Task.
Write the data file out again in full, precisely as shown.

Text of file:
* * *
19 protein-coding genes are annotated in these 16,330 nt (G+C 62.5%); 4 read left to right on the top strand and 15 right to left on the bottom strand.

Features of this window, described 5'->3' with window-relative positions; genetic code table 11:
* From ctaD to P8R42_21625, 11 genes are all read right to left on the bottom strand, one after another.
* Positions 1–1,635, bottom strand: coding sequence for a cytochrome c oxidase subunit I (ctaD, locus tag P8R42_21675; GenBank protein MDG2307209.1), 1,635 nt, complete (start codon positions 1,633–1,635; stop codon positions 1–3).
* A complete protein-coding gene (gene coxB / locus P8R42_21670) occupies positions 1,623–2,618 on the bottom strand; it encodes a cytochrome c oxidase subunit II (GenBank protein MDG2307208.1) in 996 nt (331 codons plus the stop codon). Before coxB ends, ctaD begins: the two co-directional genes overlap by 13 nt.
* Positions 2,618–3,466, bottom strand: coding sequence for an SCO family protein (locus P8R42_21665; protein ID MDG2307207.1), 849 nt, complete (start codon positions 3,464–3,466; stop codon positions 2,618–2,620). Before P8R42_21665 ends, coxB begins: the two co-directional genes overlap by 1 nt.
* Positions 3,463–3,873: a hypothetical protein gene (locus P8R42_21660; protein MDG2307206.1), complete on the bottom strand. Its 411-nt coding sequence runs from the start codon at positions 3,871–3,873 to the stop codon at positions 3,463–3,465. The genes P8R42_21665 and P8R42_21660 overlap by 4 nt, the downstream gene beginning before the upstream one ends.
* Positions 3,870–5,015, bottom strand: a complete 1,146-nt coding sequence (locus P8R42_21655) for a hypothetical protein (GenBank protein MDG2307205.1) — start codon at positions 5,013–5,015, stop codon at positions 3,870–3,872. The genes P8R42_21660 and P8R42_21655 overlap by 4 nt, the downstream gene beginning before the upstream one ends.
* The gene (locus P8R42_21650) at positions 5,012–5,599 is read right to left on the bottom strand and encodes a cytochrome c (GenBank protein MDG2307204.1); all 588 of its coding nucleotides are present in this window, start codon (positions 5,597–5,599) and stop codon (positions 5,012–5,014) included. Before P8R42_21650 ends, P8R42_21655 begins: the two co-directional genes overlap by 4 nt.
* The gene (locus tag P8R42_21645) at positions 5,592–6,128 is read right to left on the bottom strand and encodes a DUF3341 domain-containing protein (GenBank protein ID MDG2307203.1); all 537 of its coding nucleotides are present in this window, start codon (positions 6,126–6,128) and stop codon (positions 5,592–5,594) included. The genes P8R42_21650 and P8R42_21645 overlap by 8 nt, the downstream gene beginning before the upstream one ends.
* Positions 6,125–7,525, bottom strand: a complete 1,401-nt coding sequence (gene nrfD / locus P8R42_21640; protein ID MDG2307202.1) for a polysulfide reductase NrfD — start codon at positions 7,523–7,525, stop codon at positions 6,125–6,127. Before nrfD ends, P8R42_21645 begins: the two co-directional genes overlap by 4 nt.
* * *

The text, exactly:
19 protein-coding genes are annotated in these 16,330 nt (G+C 62.5%); 4 read left to right on the top strand and 15 right to left on the bottom strand.

Features of this window, described 5'->3' with window-relative positions; genetic code table 11:
* From ctaD to P8R42_21625, 11 genes are all read right to left on the bottom strand, one after another.
* Positions 1–1,635, bottom strand: coding sequence for a cytochrome c oxidase subunit I (ctaD, locus tag P8R42_21675; GenBank protein MDG2307209.1), 1,635 nt, complete (start codon positions 1,633–1,635; stop codon positions 1–3).
* A complete protein-coding gene (gene coxB / locus P8R42_21670) occupies positions 1,623–2,618 on the bottom strand; it encodes a cytochrome c oxidase subunit II (GenBank protein MDG2307208.1) in 996 nt (331 codons plus the stop codon). Before coxB ends, ctaD begins: the two co-directional genes overlap by 13 nt.
* Positions 2,618–3,466, bottom strand: coding sequence for an SCO family protein (locus P8R42_21665; protein ID MDG2307207.1), 849 nt, complete (start codon positions 3,464–3,466; stop codon positions 2,618–2,620). Before P8R42_21665 ends, coxB begins: the two co-directional genes overlap by 1 nt.
* Positions 3,463–3,873: a hypothetical protein gene (locus P8R42_21660; protein MDG2307206.1), complete on the bottom strand. Its 411-nt coding sequence runs from the start codon at positions 3,871–3,873 to the stop codon at positions 3,463–3,465. The genes P8R42_21665 and P8R42_21660 overlap by 4 nt, the downstream gene beginning before the upstream one ends.
* Positions 3,870–5,015, bottom strand: a complete 1,146-nt coding sequence (locus P8R42_21655) for a hypothetical protein (GenBank protein MDG2307205.1) — start codon at positions 5,013–5,015, stop codon at positions 3,870–3,872. The genes P8R42_21660 and P8R42_21655 overlap by 4 nt, the downstream gene beginning before the upstream one ends.
* The gene (locus P8R42_21650) at positions 5,012–5,599 is read right to left on the bottom strand and encodes a cytochrome c (GenBank protein MDG2307204.1); all 588 of its coding nucleotides are present in this window, start codon (positions 5,597–5,599) and stop codon (positions 5,012–5,014) included. Before P8R42_21650 ends, P8R42_21655 begins: the two co-directional genes overlap by 4 nt.
* The gene (locus tag P8R42_21645) at positions 5,592–6,128 is read right to left on the bottom strand and encodes a DUF3341 domain-containing protein (GenBank protein ID MDG2307203.1); all 537 of its coding nucleotides are present in this window, start codon (positions 6,126–6,128) and stop codon (positions 5,592–5,594) included. The genes P8R42_21650 and P8R42_21645 overlap by 8 nt, the downstream gene beginning before the upstream one ends.
* Positions 6,125–7,525, bottom strand: a complete 1,401-nt coding sequence (gene nrfD / locus P8R42_21640; protein ID MDG2307202.1) for a polysulfide reductase NrfD — start codon at positions 7,523–7,525, stop codon at positions 6,125–6,127. Before nrfD ends, P8R42_21645 begins: the two co-directional genes overlap by 4 nt.